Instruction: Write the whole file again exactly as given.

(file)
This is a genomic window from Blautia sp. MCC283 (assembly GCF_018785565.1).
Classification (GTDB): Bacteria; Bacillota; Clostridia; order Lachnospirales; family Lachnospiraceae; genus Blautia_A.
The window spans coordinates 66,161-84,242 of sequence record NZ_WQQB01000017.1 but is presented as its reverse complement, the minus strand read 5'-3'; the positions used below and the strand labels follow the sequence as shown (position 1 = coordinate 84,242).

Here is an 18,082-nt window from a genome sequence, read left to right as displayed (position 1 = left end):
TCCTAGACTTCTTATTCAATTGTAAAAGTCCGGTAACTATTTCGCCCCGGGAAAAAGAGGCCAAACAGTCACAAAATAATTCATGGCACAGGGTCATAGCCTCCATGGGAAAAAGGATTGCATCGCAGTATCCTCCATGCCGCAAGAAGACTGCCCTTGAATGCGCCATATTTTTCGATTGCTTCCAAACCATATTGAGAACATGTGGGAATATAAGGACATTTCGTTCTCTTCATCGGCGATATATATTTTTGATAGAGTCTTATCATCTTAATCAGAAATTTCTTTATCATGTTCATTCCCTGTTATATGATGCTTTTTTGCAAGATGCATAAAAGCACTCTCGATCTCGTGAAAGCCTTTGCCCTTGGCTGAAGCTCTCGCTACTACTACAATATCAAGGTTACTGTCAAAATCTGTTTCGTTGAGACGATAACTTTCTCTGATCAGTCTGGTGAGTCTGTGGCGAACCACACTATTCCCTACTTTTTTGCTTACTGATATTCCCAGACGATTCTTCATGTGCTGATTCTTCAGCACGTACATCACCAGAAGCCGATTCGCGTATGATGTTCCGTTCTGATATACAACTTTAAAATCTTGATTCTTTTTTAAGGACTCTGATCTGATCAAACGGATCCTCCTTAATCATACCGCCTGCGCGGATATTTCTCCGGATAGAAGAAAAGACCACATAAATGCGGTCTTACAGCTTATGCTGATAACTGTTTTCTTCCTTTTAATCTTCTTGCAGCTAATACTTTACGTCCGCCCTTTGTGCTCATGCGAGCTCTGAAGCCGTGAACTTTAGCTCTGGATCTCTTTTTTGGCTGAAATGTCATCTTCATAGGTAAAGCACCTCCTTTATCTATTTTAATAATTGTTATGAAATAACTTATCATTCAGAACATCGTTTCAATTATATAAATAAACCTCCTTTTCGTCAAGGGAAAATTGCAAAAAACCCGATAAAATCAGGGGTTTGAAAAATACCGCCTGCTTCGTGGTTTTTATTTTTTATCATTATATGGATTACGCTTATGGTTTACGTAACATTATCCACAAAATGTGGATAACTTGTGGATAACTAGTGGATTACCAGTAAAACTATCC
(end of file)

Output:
This is a genomic window from Blautia sp. MCC283 (assembly GCF_018785565.1).
Classification (GTDB): Bacteria; Bacillota; Clostridia; order Lachnospirales; family Lachnospiraceae; genus Blautia_A.
The window spans coordinates 66,161-84,242 of sequence record NZ_WQQB01000017.1 but is presented as its reverse complement, the minus strand read 5'-3'; the positions used below and the strand labels follow the sequence as shown (position 1 = coordinate 84,242).

Here is an 18,082-nt window from a genome sequence, read left to right as displayed (position 1 = left end):
TCCTAGACTTCTTATTCAATTGTAAAAGTCCGGTAACTATTTCGCCCCGGGAAAAAGAGGCCAAACAGTCACAAAATAATTCATGGCACAGGGTCATAGCCTCCATGGGAAAAAGGATTGCATCGCAGTATCCTCCATGCCGCAAGAAGACTGCCCTTGAATGCGCCATATTTTTCGATTGCTTCCAAACCATATTGAGAACATGTGGGAATATAAGGACATTTCGTTCTCTTCATCGGCGATATATATTTTTGATAGAGTCTTATCATCTTAATCAGAAATTTCTTTATCATGTTCATTCCCTGTTATATGATGCTTTTTTGCAAGATGCATAAAAGCACTCTCGATCTCGTGAAAGCCTTTGCCCTTGGCTGAAGCTCTCGCTACTACTACAATATCAAGGTTACTGTCAAAATCTGTTTCGTTGAGACGATAACTTTCTCTGATCAGTCTGGTGAGTCTGTGGCGAACCACACTATTCCCTACTTTTTTGCTTACTGATATTCCCAGACGATTCTTCATGTGCTGATTCTTCAGCACGTACATCACCAGAAGCCGATTCGCGTATGATGTTCCGTTCTGATATACAACTTTAAAATCTTGATTCTTTTTTAAGGACTCTGATCTGATCAAACGGATCCTCCTTAATCATACCGCCTGCGCGGATATTTCTCCGGATAGAAGAAAAGACCACATAAATGCGGTCTTACAGCTTATGCTGATAACTGTTTTCTTCCTTTTAATCTTCTTGCAGCTAATACTTTACGTCCGCCCTTTGTGCTCATGCGAGCTCTGAAGCCGTGAACTTTAGCTCTGGATCTCTTTTTTGGCTGAAATGTCATCTTCATAGGTAAAGCACCTCCTTTATCTATTTTAATAATTGTTATGAAATAACTTATCATTCAGAACATCGTTTCAATTATATAAATAAACCTCCTTTTCGTCAAGGGAAAATTGCAAAAAACCCGATAAAATCAGGGGTTTGAAAAATACCGCCTGCTTCGTGGTTTTTATTTTTTATCATTATATGGATTACGCTTATGGTTTACGTAACATTATCCACAAAATGTGGATAACTTGTGGATAACTAGTGGATTACCAGTAAAACTATCC